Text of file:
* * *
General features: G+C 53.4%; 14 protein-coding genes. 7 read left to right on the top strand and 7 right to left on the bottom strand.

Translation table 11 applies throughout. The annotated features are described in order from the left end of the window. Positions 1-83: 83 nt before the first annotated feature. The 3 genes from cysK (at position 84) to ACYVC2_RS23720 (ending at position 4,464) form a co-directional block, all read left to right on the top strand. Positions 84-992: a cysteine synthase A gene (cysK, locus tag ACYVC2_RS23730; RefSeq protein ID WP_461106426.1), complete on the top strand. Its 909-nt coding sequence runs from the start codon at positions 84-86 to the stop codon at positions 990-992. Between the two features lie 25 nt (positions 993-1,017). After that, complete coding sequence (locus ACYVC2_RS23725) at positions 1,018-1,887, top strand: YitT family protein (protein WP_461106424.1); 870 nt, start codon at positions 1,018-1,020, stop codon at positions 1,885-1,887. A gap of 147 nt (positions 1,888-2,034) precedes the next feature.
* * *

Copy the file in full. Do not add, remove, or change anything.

General features: G+C 53.4%; 14 protein-coding genes. 7 read left to right on the top strand and 7 right to left on the bottom strand.

Translation table 11 applies throughout. The annotated features are described in order from the left end of the window. Positions 1-83: 83 nt before the first annotated feature. The 3 genes from cysK (at position 84) to ACYVC2_RS23720 (ending at position 4,464) form a co-directional block, all read left to right on the top strand. Positions 84-992: a cysteine synthase A gene (cysK, locus tag ACYVC2_RS23730; RefSeq protein ID WP_461106426.1), complete on the top strand. Its 909-nt coding sequence runs from the start codon at positions 84-86 to the stop codon at positions 990-992. Between the two features lie 25 nt (positions 993-1,017). After that, complete coding sequence (locus ACYVC2_RS23725) at positions 1,018-1,887, top strand: YitT family protein (protein WP_461106424.1); 870 nt, start codon at positions 1,018-1,020, stop codon at positions 1,885-1,887. A gap of 147 nt (positions 1,888-2,034) precedes the next feature.